What is a constructive wave? (1)
These are long waves with little energy, better at depositing material on the beach. Swash is greater than backwash.
What is a destructive wave? (1)
Shorter waves with lots of energy, drags sediment down the beach. Stronger backwash than swash.
Explain the formation of a stump (6)
Hydraulic action and abrasion erode the headland creating an undercutting of cliff base, which then forms a wave cut notch. An overhang is created as the wave cut notch depends and the overhang cannot be supported so it collapses and the headland retreats. This leaves a rocky platform in from = wave cut platform. The erosion of hydraulic action and abrasion occurs along faults which then produces a cave. The cave emerges either side to produce an arch. With continued erosion the arch widens and it cannot be supported the roof collapses forming a stack. More erosion undercuts the stack forming a stump as it collapses.
Describe the method of coastal protection shown (2) [picture of rock armour] Large rocks placed at the bottom of the cliff to absorb the wave energy, they are effective at dispersing the wave’s energy.
Suggest how rock armour will protect the housing built along the coast (3) These are large rocks which are placed at the bottom of the cliff. The rocks are randomly arranged and can absorb the waves energy which prevents undercutting of the cliff so less erosion and less collapse. Therefore the cliff won’t retreat back.
Explain the formation of a wave-cut platform (6)
The wave cuts a wave cut notch in the headland as it exploits a point of weakness. The force of gravity and weight of the rock causes it to collapse. Process starts again. After a series of cliff collapses a wave cut platform is left which is exposed during low tide. Describe one method of a coastal protection (2)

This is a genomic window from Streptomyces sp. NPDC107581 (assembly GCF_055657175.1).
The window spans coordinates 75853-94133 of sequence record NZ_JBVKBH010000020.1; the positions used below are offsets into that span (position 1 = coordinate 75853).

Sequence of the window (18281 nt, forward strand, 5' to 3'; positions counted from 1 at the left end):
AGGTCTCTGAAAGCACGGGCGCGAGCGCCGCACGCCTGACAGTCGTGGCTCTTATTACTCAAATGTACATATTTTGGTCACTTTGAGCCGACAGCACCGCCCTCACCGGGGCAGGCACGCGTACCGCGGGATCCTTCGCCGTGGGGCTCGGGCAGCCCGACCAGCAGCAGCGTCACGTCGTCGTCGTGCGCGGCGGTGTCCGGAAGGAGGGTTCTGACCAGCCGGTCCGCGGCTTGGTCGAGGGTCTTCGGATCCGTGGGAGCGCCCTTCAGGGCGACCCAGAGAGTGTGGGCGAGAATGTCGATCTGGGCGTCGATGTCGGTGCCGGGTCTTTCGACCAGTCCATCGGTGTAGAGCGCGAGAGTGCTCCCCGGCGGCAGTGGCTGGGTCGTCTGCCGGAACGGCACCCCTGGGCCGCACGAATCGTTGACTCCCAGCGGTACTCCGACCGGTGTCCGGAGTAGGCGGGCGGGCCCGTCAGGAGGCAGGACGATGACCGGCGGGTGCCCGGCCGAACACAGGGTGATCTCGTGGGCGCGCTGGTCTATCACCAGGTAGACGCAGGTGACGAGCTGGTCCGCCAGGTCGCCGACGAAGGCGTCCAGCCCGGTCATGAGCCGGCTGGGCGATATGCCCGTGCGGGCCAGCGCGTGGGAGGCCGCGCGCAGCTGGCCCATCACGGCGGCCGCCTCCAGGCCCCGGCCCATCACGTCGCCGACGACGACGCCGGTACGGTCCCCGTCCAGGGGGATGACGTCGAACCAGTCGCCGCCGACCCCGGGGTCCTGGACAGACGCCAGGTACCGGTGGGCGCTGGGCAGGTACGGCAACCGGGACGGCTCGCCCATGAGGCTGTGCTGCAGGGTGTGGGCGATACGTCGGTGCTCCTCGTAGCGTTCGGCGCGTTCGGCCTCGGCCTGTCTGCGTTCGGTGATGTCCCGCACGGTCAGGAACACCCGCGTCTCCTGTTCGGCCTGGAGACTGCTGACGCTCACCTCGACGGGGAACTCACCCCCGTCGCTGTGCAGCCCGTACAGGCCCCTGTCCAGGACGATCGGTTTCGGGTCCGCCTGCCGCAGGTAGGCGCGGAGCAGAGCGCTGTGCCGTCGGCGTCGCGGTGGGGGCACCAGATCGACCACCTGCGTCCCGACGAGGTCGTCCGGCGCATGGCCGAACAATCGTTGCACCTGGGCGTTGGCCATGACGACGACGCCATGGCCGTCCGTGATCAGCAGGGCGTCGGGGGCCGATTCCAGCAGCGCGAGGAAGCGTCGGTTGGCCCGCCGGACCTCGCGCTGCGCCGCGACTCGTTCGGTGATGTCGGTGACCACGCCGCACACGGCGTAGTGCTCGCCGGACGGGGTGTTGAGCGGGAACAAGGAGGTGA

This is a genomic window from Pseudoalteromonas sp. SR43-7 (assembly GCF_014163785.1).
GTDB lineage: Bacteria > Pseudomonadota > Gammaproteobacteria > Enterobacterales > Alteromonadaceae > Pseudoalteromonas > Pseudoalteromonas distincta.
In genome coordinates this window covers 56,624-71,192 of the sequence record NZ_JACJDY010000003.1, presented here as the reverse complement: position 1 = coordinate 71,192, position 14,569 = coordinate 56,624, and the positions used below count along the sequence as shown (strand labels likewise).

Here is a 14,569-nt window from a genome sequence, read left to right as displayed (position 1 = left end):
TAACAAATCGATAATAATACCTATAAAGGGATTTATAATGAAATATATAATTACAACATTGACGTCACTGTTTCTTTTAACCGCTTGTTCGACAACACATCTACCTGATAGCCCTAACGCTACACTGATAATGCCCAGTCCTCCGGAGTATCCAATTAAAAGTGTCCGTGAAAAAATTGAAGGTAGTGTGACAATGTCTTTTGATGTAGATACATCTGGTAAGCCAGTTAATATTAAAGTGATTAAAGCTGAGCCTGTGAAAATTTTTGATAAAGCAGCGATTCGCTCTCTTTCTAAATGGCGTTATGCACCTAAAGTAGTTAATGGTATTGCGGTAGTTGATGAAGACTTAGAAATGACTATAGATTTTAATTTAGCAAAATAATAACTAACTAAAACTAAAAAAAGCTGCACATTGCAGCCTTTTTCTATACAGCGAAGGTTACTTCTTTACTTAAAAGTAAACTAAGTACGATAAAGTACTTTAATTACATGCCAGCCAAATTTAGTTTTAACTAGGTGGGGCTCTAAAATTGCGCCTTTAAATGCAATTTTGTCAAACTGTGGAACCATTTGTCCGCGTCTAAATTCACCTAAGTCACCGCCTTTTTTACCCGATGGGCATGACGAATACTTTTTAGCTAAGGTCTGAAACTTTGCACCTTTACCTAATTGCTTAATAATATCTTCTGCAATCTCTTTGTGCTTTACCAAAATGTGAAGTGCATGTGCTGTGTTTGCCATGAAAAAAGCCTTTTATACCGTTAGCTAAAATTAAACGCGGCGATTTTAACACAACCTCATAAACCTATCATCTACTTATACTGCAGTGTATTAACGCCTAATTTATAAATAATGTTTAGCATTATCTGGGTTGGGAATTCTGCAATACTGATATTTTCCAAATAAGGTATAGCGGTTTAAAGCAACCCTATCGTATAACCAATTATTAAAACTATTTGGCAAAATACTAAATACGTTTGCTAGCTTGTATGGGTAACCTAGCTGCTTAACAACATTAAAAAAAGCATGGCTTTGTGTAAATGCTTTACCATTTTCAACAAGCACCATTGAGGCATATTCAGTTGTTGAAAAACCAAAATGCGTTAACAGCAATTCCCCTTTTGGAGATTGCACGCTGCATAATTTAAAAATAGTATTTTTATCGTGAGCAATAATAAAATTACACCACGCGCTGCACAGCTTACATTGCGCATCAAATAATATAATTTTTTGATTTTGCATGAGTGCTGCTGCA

Sea Wall – These are hard concrete walls which are built to reflect wave attack on the coast preventing erosion from the land behind – often very expensive and ugly.
Explain how some coastal defences work (4)
Gabions – Metal cages containing pebbles and cobbles placed at the bottom of the cliff. They are used to absorb the wave’s energy and dissipate wave energy shielding the cliff from the erosion. It also lets the water percolate out from the cliff face, reducing the risk of landslide and mudflow. Revetments – These are sloping, slatted, timber walls set at about 45*. They are made from hard woods and the slats in them means water is partly reflected but partly dissipated + some of the water percolates between the slats. They stop undercutting and collapse of the cliff.
Explain how and why cliff collapse occurs in some coastal locations. (4) Hydraulic action and abrasion erode the headlands back. Often in areas of dense jointing lies a fault which is vulnerable to erosion from the waves. Wave cut notch + platforms are often created sometimes forming stacks and stumps.
With the aid of a diagram, explain what happens in long shore drift? (6) The prevailing wind (where the wind usually blows from) causes waves to approach the coast at an angle. Therefore the waves carry the sediment up the beach at the same angle, (45* normally). The backwash however carries the sediment back down the beach at 90* to the beach. It is a zigzag motion which as it is repeated will carry sediment up the beach.
For a holiday resort you have studied, describe some of the solutions to problems caused by tourism. (4)
In Tynemouth, Tyne and Wear; overcrowding, cleanliness, maintaining the appeal and competition of beaches were the problems they faced. The local council improved road signs around the sea front to reduce bottlenecks. One way system was put in place to reduce the risk of hold up on narrow roads. The uninviting walkway from the Metro Station was cleaned and better sign posted. Special, cheap, day tickets are offered on bank holidays to encourage visitors to the beach by...
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